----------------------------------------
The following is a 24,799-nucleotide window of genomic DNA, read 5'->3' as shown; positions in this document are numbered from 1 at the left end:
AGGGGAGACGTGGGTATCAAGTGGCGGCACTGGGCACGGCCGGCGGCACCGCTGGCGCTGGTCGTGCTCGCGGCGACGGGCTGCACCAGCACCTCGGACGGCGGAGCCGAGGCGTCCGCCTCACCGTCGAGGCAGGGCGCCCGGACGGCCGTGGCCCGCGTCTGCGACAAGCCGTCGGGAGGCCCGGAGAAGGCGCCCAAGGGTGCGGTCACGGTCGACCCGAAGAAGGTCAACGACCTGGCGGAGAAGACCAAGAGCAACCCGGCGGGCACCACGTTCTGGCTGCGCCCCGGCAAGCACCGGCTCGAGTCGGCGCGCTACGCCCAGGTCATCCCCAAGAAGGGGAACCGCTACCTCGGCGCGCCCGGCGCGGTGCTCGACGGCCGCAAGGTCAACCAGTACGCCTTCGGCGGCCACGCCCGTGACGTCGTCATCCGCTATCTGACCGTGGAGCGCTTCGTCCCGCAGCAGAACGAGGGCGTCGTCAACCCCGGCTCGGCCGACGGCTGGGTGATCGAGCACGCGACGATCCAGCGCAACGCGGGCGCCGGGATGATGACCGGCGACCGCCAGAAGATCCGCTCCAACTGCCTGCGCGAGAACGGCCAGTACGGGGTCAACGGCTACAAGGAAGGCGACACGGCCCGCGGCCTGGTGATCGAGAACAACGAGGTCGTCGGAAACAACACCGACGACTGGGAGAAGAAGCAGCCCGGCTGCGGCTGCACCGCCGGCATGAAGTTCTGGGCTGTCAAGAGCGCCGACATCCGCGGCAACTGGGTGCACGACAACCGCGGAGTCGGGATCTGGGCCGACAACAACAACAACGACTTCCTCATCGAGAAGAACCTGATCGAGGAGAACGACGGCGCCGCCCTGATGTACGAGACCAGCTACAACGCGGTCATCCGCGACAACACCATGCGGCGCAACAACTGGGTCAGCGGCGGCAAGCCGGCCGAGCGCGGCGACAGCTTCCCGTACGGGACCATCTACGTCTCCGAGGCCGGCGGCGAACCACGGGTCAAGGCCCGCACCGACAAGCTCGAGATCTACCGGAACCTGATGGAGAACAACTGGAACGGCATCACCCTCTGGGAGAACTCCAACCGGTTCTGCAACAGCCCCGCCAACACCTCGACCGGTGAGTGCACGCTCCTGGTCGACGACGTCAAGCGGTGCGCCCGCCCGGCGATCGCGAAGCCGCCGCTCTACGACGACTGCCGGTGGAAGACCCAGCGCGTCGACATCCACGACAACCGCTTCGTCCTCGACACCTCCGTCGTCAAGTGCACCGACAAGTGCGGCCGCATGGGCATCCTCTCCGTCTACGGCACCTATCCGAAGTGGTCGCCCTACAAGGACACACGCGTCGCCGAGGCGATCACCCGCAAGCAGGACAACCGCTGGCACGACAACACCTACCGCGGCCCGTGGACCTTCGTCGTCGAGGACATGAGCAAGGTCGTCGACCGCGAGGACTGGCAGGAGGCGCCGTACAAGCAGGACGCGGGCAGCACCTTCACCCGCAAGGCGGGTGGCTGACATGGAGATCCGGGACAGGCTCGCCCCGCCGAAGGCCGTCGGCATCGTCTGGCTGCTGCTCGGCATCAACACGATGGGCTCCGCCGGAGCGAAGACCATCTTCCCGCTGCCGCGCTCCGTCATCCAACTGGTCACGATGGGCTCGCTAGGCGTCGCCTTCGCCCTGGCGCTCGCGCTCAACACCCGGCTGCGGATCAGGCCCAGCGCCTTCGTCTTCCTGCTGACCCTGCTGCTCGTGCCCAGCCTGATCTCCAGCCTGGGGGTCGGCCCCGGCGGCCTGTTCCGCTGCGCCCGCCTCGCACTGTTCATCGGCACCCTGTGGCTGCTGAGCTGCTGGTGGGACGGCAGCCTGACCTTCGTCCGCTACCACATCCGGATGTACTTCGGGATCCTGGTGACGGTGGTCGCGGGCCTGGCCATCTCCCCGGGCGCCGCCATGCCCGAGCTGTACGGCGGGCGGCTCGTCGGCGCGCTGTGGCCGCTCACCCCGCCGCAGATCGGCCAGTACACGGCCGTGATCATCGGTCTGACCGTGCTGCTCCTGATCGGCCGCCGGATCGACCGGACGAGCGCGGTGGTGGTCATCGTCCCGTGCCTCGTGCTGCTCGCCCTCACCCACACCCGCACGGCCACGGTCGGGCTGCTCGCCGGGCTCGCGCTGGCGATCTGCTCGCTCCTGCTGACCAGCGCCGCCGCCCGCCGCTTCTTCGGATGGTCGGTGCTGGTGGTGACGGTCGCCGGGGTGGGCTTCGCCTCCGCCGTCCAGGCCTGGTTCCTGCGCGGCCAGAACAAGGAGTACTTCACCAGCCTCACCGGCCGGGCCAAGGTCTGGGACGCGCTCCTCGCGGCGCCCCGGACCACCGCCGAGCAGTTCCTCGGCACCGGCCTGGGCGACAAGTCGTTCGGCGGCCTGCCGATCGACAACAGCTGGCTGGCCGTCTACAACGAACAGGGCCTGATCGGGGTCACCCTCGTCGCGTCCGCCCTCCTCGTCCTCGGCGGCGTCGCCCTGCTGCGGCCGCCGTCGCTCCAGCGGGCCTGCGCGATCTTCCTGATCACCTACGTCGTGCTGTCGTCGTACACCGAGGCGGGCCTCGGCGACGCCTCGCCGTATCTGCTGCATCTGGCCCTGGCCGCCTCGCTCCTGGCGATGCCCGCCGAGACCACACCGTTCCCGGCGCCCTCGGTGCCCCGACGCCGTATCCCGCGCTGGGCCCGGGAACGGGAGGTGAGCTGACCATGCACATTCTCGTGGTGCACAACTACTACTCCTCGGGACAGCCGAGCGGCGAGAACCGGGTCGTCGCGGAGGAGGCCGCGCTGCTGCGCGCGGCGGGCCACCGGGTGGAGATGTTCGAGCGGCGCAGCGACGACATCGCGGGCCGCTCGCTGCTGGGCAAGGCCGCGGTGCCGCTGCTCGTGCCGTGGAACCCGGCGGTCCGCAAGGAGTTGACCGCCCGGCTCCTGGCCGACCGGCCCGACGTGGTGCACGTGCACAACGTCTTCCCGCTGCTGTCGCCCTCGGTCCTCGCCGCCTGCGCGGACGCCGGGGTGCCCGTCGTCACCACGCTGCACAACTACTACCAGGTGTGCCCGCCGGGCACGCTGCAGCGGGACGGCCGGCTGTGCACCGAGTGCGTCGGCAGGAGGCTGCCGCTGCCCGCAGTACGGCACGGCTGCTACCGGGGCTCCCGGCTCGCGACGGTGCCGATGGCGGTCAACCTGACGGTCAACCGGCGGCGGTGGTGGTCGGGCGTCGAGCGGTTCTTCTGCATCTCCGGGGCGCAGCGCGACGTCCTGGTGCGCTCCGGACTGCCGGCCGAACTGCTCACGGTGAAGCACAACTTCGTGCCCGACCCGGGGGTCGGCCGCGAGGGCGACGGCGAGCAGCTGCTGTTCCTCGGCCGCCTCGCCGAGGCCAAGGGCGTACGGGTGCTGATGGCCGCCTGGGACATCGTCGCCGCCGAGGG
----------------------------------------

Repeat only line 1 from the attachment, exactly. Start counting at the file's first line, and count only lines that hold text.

The following is a 24,799-nucleotide window of genomic DNA, read 5'->3' as shown; positions in this document are numbered from 1 at the left end: